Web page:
Tom Beasley chats to the creators of Bill and Ted about the return of the most excellent duo in belated threequel Bill & Ted Face the Music…
It has been a long road for Chris Matheson and Ed Solomon. More than 30 years ago, they penned the script for the unusual slacker comedy that became Bill and Ted’s Excellent Adventure. Now, they’re back for the highly anticipated threequel Bill and Ted Face the Music, in which Alex Winter and Keanu Reeves return to the roles that helped make their names, with Samara Weaving and Brigette Lundy-Paine showing up as their daughters.
The film sees the two, who are at something of a life dead-end after the musical fame of Wyld Stallyns waned, tasked with penning the song that will unite the universe, before time collapses in on itself. The stakes are bigger than they have ever been and both Reeves and Winter are firing on all cylinders.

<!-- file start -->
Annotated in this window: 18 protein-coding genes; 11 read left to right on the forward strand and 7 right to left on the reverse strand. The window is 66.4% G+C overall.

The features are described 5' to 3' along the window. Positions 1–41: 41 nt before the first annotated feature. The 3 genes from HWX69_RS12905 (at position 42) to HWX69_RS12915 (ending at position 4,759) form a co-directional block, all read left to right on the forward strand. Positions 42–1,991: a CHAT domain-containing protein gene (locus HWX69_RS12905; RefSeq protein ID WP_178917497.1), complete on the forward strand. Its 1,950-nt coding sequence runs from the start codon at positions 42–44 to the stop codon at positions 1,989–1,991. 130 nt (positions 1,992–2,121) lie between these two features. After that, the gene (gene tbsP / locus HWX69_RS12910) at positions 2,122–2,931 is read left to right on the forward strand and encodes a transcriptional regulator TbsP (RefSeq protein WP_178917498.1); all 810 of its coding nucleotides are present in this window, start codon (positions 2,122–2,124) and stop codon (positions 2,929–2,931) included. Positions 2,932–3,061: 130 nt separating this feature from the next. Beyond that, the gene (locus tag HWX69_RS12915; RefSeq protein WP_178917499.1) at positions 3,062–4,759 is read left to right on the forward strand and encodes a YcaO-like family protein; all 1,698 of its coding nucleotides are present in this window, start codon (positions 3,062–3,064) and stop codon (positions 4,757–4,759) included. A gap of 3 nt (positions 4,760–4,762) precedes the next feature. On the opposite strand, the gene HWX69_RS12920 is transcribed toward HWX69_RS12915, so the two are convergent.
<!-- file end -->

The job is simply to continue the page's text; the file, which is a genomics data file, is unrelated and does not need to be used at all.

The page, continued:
SEE ALSO: Our interview with Death himself, William Sadler
Matheson and Solomon recently sat down with Flickering Myth on a Zoom chat to discuss the history of the franchise and how this new film came about, as well as their own secret cameos and the possibility that they might go back to this world for a fourth movie.
This has been in the pipeline for a long time. Why has it finally come about now?
CM: I think it’s a combination of things. I think John Wick plays a major role in why it is finally happening now, personally, and I think that there’s a level of interest in the world that just consistently manifested over the years. That was very helpful, obviously.